# Easy geometry problem, please give me a hint...

Homework Statement:
I'm struggling to find an equation to find the distance between two points from the segment to the arc of the circle.
Relevant Equations:
I'm thinking of just using Pythagorean Theorem, but it doesn't work for the segment of a circle. Circle equations. I have calculated the height of the segment using the Pythagorean Theorem and that's currently where I am right now. I don't seem to find any equations that can help me. Though I might be not trying hard enough or using the wrong words because I'm not really fluent in mathematical terms as you can observe from the details that I provided.

EDIT: I might be in the wrong topics, but whatever.

anuttarasammyak
Gold Member
$$\sqrt{50^2-x^2}-10$$where x is distance from c line.

$$\sqrt{50^2-x^2}-10$$where x is distance from c line.
Kindly explain where the equation come from?

The equation of circle ref. https://en.m.wikipedia.org/wiki/Circle
$$\sqrt{50^2-x^2}-10$$where x is distance from c line.
What did you mean by the "distance from c line" sorry? From what point?

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anuttarasammyak
Gold Member
Edit. Not -10 but -40. Say x＝０how much is it and where is it ?

Mark44
Mentor
manareus said:
I'm struggling to find an equation to find the distance between two points from the segment to the arc of the circle.
It's not clear to me what you're trying to find. Which two points on the line segment?

Also, a segment of a circle is a portion of the circle subtended by two radii, sort of like a piece of pie.

• WWGD and Delta2
Edit. Not -10 but -40. Say x＝０how much is it and where is it ?
It should be 10 and it's the sagitta, am I correct?

But I'm still not sure how can you come up with that equation though. Yes it's the equation of a circle but, if I'm wording this correctly, where did you derived this equation from?

Is it from C = πd? Or A = πr^2?

Or even r^2 = x^2 + y^2? Please guide me through it. I don't like not knowing the aspect of "why" from an equation.

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It's not clear to me what you're trying to find. Which two points on the line segment?

Also, a segment of a circle is a portion of the circle subtended by two radii, sort of like a piece of pie.
I'm trying to find the distance between the chord to the arc of the circle, see question mark I put on the picture I shared. Sorry if I make you confused.

PeroK
Homework Helper
Gold Member
2020 Award
I'm trying to find the distance between the chord to the arc of the circle, see question mark I put on the picture I shared. Sorry if I make you confused.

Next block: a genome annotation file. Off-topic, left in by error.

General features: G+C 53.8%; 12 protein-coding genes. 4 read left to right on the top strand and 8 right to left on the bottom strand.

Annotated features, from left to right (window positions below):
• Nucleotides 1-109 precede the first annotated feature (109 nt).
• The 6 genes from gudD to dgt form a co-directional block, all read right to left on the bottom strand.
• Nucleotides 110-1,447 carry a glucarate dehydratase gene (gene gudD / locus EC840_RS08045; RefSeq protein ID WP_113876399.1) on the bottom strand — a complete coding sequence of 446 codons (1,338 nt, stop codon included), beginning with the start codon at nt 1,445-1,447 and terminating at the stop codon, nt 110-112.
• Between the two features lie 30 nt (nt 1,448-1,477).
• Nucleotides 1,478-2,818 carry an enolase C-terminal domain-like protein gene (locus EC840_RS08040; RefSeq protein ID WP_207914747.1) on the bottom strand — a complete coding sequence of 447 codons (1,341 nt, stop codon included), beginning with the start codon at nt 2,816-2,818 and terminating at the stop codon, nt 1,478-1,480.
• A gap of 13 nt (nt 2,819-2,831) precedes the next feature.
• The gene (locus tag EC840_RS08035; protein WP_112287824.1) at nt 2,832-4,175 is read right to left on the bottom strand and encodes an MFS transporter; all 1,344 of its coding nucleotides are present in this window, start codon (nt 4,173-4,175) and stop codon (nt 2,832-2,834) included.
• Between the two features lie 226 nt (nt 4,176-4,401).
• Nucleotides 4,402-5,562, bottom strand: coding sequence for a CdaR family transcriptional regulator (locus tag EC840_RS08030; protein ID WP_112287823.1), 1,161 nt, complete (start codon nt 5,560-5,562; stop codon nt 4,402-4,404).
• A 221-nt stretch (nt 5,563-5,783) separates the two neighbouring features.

That distance varies depending on the point of the chord you choose. Are you trying to find the distance at points 6 units apart on the chord?

I would rotate your diagram anticlockwise and write down the equation of the chord and the circle. The distance is simply the difference in y-coordinates for a given x-coordinate.

• Steve4Physics
anuttarasammyak
Gold Member
It should be 10 and it's the sagitta, am I correct?
So you see x as anuttarasammyak
Gold Member
I would rotate your diagram anticlockwise and write down the equation of the chord and the circle. The distance is simply the difference in y-coordinates for a given x-coordinate. @manareus Do you write down equations of this upper half circle and the red horizontal line ?

• PeroK

That distance varies depending on the point of the chord you choose. Are you trying to find the distance at points 6 units apart on the chord?

I would rotate your diagram anticlockwise and write down the equation of the chord and the circle. The distance is simply the difference in y-coordinates for a given x-coordinate.
Interesting, though I cannot admit that I am able to visualize it.
View attachment 290568

@manareus Do you write down equations of this upper half circle and the red horizontal line ?
Hmm I don't know actually my Professor doesnt teach me any chord equations. Probably only 1, where if one bowstring is the diameter and the other bowstring cuts perpendicularly, it will cut into two equal lengths.

Regarding the equation for a circle you mean the area or the circumference? Or the x and y one?

anuttarasammyak
Gold Member
Or even r^2 = x^2 + y^2?
Yes, that's it.

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PeroK
Homework Helper
Gold Member
2020 Award
Interesting, though I cannot admit that I am able to visualize it.
See post #12.

Hmm I don't know actually my Professor doesnt teach me any chord equations.
In post #12 the chord is a horizontal line. You shouldn't need a professor to tell you the equation of one of those!

Yes, that's it.
See post #12.

In post #12 the chord is a horizontal line. You shouldn't need a professor to tell you the equation of one of those!
Ah okay thank you for your help!

WWGD
Gold Member
Homework Statement:: I'm struggling to find an equation to find the distance between two points from the segment to the arc of the circle.
Relevant Equations:: I'm thinking of just using Pythagorean Theorem, but it doesn't work for the segment of a circle. Circle equations.

View attachment 290504
I have calculated the height of the segment using the Pythagorean Theorem and that's currently where I am right now. I don't seem to find any equations that can help me. Though I might be not trying hard enough or using the wrong words because I'm not really fluent in mathematical terms as you can observe from the details that I provided.

EDIT: I might be in the wrong topics, but whatever.
Could you please indicate just what segments you're referring to here? Maybe mark them in red or other color?

gmax137
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